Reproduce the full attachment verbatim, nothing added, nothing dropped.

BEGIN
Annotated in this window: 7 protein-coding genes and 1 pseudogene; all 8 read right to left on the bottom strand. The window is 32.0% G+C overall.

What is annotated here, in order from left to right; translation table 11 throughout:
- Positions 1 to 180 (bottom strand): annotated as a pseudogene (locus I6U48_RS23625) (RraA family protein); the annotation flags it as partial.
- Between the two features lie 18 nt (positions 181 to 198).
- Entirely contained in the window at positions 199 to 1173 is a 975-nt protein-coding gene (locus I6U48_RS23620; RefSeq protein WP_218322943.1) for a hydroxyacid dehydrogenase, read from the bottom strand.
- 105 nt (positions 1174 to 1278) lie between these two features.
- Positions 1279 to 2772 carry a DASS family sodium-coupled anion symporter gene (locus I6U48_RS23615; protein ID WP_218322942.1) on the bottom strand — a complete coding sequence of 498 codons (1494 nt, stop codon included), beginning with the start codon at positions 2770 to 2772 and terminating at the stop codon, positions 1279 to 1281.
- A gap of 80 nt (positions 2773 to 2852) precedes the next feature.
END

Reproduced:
Annotated in this window: 7 protein-coding genes and 1 pseudogene; all 8 read right to left on the bottom strand. The window is 32.0% G+C overall.

What is annotated here, in order from left to right; translation table 11 throughout:
- Positions 1 to 180 (bottom strand): annotated as a pseudogene (locus I6U48_RS23625) (RraA family protein); the annotation flags it as partial.
- Between the two features lie 18 nt (positions 181 to 198).
- Entirely contained in the window at positions 199 to 1173 is a 975-nt protein-coding gene (locus I6U48_RS23620; RefSeq protein WP_218322943.1) for a hydroxyacid dehydrogenase, read from the bottom strand.
- 105 nt (positions 1174 to 1278) lie between these two features.
- Positions 1279 to 2772 carry a DASS family sodium-coupled anion symporter gene (locus I6U48_RS23615; protein ID WP_218322942.1) on the bottom strand — a complete coding sequence of 498 codons (1494 nt, stop codon included), beginning with the start codon at positions 2770 to 2772 and terminating at the stop codon, positions 1279 to 1281.
- A gap of 80 nt (positions 2773 to 2852) precedes the next feature.